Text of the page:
The NHS workforce strategy has confirmed Government plans for Specialty and Associate Specialist (SAS) doctors to join the primary care workforce.
The Government and NHS England will work together to ‘ensure that doctors other than GPs are more easily able to work in primary care’, the long-awaited document said.
According to the plan, the medical workforce ‘is expected to change over the next 15 years’, with more SAS doctors and doctors in training choosing different career paths including general practice.
Ensuring that doctors other than GPs can work easily in primary care will give general practice additional capacity, improving patient access and creating opportunities for these doctors to develop and progress in their careers, the plan said.
The Department of Health and Social Care is consulting on reforms to the Medical Performers List to ‘retain the flexibilities introduced during the pandemic’ to allow doctors other than GPs to work as part of a general practice team.
NHS England said that SAS doctors ‘form an increasing proportion of the medical workforce’, including at a senior level and the commissioner is committed to working with DHSC, legislators and employers to support SAS doctors to have ‘a better professional experience’, by improving equitable promotion and ensuring options for career diversification.
The document said that locally employed doctors (LEDs) are ‘another rapidly growing group’ who generally undertake more junior roles, requiring direct or indirect supervision, and provide ‘considerable input’ to the medical workforce.
It said: ‘The number of SAS doctors and LEDs on the GMC’s medical register has increased at six times the rate of GPs. LEDs are a huge asset to the NHS.
‘We are committed to working with partners to review medical career pathways and identify ways to better support postgraduate career progression for LEDs, including routes to progress their careers into high demand specialties such as cancer.’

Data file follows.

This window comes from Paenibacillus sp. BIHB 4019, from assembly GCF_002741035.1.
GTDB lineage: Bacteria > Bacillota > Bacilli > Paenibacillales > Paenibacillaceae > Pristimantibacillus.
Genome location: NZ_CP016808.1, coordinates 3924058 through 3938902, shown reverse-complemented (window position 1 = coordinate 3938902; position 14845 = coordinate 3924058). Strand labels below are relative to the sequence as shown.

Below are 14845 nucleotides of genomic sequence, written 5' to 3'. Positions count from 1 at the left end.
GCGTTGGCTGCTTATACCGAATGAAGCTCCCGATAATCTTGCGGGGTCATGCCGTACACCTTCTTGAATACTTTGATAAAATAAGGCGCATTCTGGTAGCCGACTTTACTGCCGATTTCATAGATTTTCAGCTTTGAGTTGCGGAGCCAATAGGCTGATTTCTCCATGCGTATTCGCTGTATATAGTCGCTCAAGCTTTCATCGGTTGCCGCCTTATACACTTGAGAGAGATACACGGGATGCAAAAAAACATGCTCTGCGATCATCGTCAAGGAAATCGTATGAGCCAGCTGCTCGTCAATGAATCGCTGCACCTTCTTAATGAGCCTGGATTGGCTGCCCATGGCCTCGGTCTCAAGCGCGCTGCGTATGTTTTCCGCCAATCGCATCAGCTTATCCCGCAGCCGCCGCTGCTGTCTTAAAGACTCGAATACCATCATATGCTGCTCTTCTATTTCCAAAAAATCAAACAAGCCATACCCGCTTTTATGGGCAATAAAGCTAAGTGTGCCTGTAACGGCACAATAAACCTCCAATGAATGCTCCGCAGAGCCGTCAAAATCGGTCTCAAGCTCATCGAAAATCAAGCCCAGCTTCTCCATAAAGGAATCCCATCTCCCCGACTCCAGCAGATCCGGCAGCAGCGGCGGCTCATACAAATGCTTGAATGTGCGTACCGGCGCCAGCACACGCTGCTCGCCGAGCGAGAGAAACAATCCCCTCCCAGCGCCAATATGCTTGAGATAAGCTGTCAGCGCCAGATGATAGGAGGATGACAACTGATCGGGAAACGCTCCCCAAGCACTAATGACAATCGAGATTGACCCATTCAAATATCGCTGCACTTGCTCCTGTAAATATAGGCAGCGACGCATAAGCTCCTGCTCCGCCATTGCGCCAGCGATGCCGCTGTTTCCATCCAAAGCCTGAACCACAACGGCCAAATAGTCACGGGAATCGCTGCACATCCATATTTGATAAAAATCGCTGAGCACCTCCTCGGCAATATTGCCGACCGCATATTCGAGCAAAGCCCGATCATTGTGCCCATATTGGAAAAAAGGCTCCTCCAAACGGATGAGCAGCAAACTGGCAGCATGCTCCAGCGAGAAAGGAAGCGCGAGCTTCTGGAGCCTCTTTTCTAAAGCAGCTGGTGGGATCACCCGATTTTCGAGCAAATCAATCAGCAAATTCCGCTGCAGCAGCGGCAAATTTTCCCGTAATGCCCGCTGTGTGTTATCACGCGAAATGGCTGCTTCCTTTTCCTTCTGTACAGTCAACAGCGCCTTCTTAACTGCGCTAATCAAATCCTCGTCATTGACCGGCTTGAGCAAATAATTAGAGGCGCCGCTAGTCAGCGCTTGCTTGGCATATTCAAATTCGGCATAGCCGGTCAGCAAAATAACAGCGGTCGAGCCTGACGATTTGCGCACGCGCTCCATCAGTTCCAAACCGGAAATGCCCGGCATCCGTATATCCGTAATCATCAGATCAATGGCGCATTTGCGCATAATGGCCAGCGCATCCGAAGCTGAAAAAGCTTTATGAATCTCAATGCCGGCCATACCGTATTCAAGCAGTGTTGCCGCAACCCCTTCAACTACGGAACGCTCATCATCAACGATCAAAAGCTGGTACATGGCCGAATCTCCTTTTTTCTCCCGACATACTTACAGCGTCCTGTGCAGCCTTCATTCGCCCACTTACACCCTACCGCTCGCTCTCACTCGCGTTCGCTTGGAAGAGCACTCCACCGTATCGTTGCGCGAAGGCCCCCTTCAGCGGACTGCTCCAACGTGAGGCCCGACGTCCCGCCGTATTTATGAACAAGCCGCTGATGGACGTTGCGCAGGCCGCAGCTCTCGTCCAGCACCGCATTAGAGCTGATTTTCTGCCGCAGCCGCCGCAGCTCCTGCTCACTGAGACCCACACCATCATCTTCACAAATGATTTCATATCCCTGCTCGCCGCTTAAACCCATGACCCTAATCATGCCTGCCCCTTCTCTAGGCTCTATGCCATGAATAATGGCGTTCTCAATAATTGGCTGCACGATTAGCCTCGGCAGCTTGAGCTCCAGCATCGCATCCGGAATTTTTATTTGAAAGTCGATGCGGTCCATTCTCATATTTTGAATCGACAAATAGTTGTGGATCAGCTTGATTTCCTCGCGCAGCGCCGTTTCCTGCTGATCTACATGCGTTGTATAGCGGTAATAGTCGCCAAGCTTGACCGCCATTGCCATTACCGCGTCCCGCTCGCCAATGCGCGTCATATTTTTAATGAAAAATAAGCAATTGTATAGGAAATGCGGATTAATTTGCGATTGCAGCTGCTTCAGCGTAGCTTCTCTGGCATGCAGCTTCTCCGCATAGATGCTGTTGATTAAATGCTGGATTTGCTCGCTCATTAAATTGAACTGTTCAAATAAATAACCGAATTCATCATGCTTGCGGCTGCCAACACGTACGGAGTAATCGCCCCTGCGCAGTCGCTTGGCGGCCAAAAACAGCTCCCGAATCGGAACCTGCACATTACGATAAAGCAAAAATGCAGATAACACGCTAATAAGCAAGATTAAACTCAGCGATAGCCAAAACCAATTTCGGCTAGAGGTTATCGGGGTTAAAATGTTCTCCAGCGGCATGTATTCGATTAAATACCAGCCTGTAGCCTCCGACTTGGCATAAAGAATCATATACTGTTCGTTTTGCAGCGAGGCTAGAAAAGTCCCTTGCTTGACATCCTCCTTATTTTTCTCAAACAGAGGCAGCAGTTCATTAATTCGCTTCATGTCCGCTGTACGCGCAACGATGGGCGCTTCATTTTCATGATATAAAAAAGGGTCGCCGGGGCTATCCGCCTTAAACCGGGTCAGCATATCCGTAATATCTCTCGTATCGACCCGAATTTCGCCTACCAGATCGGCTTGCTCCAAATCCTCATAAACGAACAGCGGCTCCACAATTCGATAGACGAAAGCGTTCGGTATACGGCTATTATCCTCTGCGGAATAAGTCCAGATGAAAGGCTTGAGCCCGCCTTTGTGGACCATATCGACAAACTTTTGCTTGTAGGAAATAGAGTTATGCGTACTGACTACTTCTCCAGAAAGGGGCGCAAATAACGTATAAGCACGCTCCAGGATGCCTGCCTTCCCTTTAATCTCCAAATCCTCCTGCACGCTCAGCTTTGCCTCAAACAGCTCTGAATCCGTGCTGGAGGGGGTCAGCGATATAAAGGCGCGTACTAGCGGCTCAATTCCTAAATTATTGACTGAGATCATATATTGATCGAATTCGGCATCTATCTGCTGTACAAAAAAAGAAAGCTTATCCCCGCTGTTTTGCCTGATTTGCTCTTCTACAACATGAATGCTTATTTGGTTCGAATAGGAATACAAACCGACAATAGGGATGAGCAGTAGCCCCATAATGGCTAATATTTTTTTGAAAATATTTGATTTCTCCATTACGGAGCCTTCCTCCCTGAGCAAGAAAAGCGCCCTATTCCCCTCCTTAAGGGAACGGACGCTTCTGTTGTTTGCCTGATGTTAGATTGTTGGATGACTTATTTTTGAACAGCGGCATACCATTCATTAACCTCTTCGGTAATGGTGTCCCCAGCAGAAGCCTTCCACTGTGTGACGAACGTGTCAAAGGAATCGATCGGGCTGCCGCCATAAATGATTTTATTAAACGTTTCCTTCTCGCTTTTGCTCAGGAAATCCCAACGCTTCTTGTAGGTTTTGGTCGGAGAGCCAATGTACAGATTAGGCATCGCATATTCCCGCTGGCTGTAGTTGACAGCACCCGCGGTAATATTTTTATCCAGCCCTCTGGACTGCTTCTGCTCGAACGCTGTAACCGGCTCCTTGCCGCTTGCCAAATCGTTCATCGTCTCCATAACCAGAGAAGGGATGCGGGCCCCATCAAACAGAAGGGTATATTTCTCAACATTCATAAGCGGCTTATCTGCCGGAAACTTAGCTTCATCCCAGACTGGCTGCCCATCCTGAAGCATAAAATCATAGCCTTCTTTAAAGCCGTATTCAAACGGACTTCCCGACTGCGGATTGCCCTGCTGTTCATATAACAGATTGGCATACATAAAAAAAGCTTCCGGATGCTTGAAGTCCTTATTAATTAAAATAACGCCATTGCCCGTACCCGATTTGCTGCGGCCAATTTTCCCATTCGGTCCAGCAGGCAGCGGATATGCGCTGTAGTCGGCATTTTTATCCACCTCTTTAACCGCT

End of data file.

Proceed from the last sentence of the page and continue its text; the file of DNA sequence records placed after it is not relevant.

NHS England pledged to continue building on the Out of Programme Pause pilot, working with the GMC and devolved nations so that taking out of programme opportunities ‘becomes a more accepted part of the training pathway’.
The commissioner said that this would retain more doctors in training by facilitating the return of those who want or need to take a break, and on their return accelerate their training when they have gained competencies working as an SAS doctor or LED.
The plan also considered ‘the future need for more generalist doctors’ and the modelled increases are ‘particularly targeted towards general practice’.
The document added: ‘This is reflective of a growing progressive professional consensus over the past decade that training should change, supporting a better balance of generalist and specialist skills so that doctors are equipped to provide the joined-up care required for people with multiple morbidities.
‘This is an important strategic objective, and we will work closely with medical schools, royal colleges, the GMC and employers to support the profession in making this agenda a reality.’
In March, speaking at the Pulse Live conference, GMC chief executive Charlie Massey said regulatory hurdles must be lifted to admit ‘sizeable’ pool of SAS doctors who are ‘itching’ to work in general practice.
But the idea has proved controversial, with the BMA saying that the proposal could cause doctors to be open to exploitation under a ‘two-tier system’. And last month, LMC leaders called on the BMA to reject proposals which would allow SAS doctors to work in general practice as primary care doctors.